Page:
Cell sensor

Frog egg helps robot sniff pollution

 
By Smriti Sharma
Last Updated: Saturday 04 July 2015

roboTHE air is full of volatile chemicals ranging from fragrances to toxins like carbon monoxide. A robot that could sniff out the toxin would be useful in mines and industrial units. Scientists at the University of Tokyo have developed a sniffer robot using frog eggs.

The researchers used oocytes, or immature egg cells, of the African Clawed Frog (Xenopus laevis) to build the highly sensitive and selective biohybrid odorant sensor. The oocytes were injected with DNA of fruit flies, silk moths and diamond back moths, which stimulated the eggs to produce the olfactory sensors of these insects.

“These oocytes have previously not been considered for application as sensors,” said Shoji Takeuchi, the lead researcher. The sensor can detect small amounts of the chemical.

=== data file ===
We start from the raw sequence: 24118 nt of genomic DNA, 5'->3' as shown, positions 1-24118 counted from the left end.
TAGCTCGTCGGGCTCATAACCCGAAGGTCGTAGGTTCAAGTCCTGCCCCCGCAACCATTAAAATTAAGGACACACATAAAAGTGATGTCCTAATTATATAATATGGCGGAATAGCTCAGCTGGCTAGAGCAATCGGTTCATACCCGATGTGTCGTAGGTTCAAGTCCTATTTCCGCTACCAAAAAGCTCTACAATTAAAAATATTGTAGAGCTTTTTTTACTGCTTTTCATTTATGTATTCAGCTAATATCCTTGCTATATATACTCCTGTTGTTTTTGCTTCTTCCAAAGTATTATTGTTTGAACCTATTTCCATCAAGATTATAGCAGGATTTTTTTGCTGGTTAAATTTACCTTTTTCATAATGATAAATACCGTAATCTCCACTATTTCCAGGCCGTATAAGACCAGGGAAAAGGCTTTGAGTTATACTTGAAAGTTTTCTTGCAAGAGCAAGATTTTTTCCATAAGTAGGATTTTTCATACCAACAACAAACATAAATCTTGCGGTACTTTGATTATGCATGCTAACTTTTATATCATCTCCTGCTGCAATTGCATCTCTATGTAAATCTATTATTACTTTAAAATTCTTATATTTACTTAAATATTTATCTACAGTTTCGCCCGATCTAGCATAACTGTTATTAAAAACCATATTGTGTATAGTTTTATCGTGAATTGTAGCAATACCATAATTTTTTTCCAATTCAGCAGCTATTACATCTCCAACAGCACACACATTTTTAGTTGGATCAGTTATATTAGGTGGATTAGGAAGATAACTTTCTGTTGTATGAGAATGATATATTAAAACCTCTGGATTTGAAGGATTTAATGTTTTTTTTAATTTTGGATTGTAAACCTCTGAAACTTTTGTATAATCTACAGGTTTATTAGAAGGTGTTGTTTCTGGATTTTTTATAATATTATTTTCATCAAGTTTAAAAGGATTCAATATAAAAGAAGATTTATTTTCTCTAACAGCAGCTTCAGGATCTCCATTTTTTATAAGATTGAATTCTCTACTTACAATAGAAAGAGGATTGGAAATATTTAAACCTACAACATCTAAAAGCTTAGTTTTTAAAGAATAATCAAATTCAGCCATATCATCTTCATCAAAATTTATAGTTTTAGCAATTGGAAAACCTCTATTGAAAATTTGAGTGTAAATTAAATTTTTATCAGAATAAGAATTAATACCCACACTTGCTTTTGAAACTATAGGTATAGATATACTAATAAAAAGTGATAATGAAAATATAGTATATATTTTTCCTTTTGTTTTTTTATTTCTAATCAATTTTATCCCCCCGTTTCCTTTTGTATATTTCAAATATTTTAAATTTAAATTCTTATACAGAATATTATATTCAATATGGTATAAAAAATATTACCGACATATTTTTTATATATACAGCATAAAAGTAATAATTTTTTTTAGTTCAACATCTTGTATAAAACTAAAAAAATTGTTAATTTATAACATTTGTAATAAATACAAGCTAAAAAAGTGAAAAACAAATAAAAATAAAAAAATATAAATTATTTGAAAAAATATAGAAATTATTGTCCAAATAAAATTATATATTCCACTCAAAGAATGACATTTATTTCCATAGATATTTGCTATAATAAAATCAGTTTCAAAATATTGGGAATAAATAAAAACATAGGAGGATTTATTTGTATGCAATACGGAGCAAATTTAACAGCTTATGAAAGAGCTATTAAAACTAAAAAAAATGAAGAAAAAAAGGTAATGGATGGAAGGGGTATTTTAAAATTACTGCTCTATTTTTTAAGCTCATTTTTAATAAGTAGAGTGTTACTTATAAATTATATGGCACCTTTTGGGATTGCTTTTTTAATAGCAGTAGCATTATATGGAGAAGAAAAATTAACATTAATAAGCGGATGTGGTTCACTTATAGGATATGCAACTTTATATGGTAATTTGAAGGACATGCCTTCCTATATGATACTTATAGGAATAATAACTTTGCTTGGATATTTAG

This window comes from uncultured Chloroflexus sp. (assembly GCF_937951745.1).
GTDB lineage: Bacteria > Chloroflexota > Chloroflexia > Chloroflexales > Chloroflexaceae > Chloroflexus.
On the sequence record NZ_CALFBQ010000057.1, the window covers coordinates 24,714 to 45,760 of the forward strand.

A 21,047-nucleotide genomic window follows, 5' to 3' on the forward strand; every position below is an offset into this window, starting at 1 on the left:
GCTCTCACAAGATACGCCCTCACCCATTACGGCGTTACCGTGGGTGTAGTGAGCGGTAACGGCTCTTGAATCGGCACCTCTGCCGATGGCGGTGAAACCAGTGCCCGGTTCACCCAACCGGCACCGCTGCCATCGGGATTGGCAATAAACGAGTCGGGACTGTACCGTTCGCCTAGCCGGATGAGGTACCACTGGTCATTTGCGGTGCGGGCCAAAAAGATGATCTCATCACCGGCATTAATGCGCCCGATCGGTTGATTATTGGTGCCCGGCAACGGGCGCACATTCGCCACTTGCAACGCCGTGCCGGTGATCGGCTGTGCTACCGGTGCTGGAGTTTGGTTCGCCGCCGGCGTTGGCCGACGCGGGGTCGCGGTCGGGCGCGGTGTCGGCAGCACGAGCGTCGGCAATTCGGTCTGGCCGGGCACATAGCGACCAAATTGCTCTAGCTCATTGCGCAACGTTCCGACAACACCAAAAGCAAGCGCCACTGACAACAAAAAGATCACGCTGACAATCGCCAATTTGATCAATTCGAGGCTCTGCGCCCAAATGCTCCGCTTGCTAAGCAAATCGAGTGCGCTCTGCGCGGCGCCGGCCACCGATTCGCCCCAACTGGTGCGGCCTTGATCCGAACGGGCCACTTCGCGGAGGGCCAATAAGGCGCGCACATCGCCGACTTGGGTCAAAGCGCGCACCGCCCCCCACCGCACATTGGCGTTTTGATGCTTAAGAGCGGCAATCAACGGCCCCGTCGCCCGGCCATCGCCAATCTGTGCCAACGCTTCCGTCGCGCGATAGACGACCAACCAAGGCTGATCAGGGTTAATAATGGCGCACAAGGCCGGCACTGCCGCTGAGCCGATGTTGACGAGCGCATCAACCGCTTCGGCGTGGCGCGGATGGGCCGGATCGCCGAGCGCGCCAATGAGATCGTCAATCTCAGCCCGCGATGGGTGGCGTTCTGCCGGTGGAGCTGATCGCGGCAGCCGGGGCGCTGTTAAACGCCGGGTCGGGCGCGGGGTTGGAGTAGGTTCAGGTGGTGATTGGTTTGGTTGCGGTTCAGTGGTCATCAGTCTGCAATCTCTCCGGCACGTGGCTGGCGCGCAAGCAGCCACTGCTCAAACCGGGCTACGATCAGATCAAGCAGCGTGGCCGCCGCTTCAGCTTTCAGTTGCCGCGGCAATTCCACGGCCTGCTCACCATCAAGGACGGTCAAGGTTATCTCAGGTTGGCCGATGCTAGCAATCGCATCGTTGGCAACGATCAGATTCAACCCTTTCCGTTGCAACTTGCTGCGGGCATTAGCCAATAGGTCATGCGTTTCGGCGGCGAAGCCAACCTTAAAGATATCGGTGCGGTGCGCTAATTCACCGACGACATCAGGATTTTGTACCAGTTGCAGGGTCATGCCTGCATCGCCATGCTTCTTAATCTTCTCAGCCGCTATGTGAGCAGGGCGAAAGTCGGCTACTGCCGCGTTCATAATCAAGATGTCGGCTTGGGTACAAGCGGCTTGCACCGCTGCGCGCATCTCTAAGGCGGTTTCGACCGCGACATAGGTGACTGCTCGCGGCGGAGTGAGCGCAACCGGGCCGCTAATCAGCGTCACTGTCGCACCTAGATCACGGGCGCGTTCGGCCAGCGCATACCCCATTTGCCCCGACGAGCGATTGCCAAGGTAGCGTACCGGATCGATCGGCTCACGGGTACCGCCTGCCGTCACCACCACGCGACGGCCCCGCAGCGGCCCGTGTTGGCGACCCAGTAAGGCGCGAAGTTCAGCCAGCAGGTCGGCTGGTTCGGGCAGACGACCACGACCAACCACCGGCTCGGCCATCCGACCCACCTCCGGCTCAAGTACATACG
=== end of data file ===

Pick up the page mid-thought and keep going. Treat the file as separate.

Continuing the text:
imageThe genetically modified eggs were placed between a pair of electrodes to form a detector, which measures the current created when the receptors on the egg bind with the odour molecules. The scientists then installed the sensor device in the head of a robot mannequin. The electric current generated could move the robot’s head back and forth. The authors concluded in their paper published in the August issue of the journal PNAS that owing to their portability and high sensitivity the robots can be used in various industrial operations to prevent major accidents.

“The development of a portable cell-based sensor with high specificity and selectivity will essentially change the present scenario of environment management,” said Yutaka Mizuta from Kyushu University, Japan, who had described a similar immunosensor in 2008. Mizuta had developed an ethylene- based immunosensor could identify TNT, one of the most commonly used explosives.

Subscribe to Weekly Newsletter :

Comments are moderated and will be published only after the site moderator’s approval. Please use a genuine email ID and provide your name. Selected comments may also be used in the ‘Letters’ section of the Down To Earth print edition.